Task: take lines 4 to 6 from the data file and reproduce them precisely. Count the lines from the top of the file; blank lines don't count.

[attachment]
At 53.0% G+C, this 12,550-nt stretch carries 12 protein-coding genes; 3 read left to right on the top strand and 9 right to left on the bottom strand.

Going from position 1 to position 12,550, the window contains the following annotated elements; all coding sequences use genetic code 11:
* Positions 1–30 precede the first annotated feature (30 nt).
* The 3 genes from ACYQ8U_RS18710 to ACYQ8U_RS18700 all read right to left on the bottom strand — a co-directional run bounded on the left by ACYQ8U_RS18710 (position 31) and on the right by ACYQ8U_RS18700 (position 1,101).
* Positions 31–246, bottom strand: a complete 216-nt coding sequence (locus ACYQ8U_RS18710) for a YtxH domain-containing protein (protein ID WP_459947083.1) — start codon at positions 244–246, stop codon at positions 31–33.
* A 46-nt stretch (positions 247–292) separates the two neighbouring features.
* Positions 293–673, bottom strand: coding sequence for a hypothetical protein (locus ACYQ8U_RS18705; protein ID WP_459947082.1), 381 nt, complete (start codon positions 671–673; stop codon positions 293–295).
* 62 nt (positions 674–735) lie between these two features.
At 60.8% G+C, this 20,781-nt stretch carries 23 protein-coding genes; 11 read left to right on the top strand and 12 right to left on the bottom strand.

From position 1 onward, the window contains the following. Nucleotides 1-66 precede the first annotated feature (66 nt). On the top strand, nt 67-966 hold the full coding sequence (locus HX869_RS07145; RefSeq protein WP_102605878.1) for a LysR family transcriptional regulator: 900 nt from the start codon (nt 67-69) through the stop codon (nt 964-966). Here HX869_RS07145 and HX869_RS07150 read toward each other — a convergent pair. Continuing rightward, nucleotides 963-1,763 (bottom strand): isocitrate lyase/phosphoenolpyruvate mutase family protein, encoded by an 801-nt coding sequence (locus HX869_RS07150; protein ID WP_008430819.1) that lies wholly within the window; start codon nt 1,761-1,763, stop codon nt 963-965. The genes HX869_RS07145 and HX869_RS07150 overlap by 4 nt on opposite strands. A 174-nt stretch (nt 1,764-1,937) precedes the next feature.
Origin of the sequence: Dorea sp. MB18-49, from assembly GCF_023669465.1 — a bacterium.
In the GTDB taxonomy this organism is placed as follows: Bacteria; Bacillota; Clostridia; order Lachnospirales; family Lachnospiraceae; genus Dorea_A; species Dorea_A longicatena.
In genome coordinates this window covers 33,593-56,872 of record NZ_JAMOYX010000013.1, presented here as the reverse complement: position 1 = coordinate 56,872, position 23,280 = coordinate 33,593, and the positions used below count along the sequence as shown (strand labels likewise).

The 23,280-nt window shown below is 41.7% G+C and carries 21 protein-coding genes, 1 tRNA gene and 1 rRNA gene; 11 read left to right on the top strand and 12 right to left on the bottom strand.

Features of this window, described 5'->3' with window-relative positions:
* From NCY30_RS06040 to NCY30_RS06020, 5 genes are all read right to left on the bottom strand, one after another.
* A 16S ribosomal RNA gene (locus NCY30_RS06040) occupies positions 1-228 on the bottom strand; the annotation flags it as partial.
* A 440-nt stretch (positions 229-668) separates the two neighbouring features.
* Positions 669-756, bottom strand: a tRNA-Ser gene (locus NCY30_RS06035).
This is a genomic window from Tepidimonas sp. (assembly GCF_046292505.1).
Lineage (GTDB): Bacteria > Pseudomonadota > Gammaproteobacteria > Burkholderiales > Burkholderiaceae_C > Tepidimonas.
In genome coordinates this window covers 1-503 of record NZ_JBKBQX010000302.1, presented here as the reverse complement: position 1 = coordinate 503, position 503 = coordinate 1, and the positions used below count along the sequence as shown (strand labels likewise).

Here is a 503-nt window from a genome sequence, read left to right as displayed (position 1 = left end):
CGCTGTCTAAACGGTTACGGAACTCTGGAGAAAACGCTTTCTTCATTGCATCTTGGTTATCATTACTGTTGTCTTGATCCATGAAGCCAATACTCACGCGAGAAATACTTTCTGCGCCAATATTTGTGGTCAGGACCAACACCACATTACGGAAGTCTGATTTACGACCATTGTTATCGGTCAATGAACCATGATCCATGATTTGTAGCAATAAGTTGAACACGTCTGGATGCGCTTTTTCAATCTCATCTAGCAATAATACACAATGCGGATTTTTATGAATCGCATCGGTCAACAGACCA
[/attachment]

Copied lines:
* The 3 genes from ACYQ8U_RS18710 to ACYQ8U_RS18700 all read right to left on the bottom strand — a co-directional run bounded on the left by ACYQ8U_RS18710 (position 31) and on the right by ACYQ8U_RS18700 (position 1,101).
* Positions 31–246, bottom strand: a complete 216-nt coding sequence (locus ACYQ8U_RS18710) for a YtxH domain-containing protein (protein ID WP_459947083.1) — start codon at positions 244–246, stop codon at positions 31–33.
* A 46-nt stretch (positions 247–292) separates the two neighbouring features.